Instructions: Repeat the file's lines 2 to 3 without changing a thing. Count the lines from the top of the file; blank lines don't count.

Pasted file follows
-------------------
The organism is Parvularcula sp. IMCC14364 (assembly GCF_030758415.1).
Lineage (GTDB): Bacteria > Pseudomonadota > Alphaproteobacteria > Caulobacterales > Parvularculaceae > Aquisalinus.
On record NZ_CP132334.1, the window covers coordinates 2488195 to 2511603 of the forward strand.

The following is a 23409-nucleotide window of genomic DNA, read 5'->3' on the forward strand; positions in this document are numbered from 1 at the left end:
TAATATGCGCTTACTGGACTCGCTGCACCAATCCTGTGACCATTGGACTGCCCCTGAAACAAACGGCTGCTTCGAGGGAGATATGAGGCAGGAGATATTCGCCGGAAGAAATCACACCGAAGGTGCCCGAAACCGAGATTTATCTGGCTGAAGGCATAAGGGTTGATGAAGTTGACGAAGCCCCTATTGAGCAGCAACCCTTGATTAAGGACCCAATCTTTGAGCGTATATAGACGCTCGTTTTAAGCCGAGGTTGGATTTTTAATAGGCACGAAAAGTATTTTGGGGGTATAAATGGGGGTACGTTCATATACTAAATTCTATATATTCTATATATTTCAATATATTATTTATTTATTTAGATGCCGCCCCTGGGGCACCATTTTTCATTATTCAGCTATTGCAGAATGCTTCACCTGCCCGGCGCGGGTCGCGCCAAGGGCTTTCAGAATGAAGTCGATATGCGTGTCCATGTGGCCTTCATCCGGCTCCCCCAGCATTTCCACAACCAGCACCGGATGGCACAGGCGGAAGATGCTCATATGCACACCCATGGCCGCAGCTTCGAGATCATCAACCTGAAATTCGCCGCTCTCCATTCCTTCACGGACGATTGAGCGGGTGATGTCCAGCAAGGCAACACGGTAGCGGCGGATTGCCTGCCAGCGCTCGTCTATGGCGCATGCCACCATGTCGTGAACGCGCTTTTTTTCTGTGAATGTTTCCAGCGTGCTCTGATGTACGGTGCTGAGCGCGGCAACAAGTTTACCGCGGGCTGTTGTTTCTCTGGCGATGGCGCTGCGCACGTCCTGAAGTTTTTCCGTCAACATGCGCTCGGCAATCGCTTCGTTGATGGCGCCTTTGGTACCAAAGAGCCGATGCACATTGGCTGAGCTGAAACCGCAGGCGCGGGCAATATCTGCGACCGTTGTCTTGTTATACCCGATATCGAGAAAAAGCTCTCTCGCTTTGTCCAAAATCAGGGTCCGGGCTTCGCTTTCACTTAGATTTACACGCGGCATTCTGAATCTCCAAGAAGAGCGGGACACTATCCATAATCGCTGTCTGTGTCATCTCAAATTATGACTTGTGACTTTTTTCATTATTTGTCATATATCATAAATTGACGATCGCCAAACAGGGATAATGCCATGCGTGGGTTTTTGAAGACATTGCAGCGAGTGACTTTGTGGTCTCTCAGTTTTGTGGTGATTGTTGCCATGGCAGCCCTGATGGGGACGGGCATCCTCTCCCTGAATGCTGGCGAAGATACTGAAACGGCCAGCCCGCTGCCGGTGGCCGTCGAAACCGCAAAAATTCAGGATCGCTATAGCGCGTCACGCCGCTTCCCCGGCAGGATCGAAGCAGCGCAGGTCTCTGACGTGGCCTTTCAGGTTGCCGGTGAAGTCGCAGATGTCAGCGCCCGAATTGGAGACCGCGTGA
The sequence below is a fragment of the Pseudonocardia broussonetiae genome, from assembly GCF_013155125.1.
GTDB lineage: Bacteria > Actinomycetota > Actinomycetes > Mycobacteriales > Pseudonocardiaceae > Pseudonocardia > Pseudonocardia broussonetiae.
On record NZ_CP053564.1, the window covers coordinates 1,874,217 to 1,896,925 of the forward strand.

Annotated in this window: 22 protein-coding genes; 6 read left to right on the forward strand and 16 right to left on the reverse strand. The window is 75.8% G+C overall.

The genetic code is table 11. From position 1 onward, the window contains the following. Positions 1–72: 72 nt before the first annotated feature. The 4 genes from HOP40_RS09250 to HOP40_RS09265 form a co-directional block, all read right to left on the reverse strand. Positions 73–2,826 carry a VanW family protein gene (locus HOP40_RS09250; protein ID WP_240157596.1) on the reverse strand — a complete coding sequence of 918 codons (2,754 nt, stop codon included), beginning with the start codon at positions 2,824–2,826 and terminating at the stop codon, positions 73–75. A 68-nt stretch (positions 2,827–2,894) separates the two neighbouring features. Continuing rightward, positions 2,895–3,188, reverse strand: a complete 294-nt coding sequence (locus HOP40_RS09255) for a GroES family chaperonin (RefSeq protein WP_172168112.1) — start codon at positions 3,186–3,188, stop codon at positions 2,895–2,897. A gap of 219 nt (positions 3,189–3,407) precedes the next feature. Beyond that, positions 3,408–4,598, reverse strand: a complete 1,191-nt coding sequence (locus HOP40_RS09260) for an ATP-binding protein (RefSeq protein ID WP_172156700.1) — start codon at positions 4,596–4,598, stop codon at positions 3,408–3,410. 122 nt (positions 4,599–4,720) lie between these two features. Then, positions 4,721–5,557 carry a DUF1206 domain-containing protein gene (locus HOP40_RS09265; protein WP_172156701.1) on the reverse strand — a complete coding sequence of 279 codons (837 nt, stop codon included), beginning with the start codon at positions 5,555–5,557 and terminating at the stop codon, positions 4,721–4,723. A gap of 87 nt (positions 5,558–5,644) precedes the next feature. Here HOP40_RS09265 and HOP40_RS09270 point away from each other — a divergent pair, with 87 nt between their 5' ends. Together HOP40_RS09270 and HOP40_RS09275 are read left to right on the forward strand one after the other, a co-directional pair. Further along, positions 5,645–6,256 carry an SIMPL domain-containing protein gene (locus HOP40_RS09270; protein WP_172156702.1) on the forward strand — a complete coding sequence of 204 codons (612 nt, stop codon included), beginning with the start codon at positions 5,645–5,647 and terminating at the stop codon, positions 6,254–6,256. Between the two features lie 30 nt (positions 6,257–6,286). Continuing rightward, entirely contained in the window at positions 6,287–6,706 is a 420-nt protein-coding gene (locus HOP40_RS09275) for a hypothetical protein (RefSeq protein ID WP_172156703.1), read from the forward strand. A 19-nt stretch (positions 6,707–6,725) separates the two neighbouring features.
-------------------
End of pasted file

Lineage (GTDB): Bacteria > Pseudomonadota > Alphaproteobacteria > Caulobacterales > Parvularculaceae > Aquisalinus.
On record NZ_CP132334.1, the window covers coordinates 2488195 to 2511603 of the forward strand.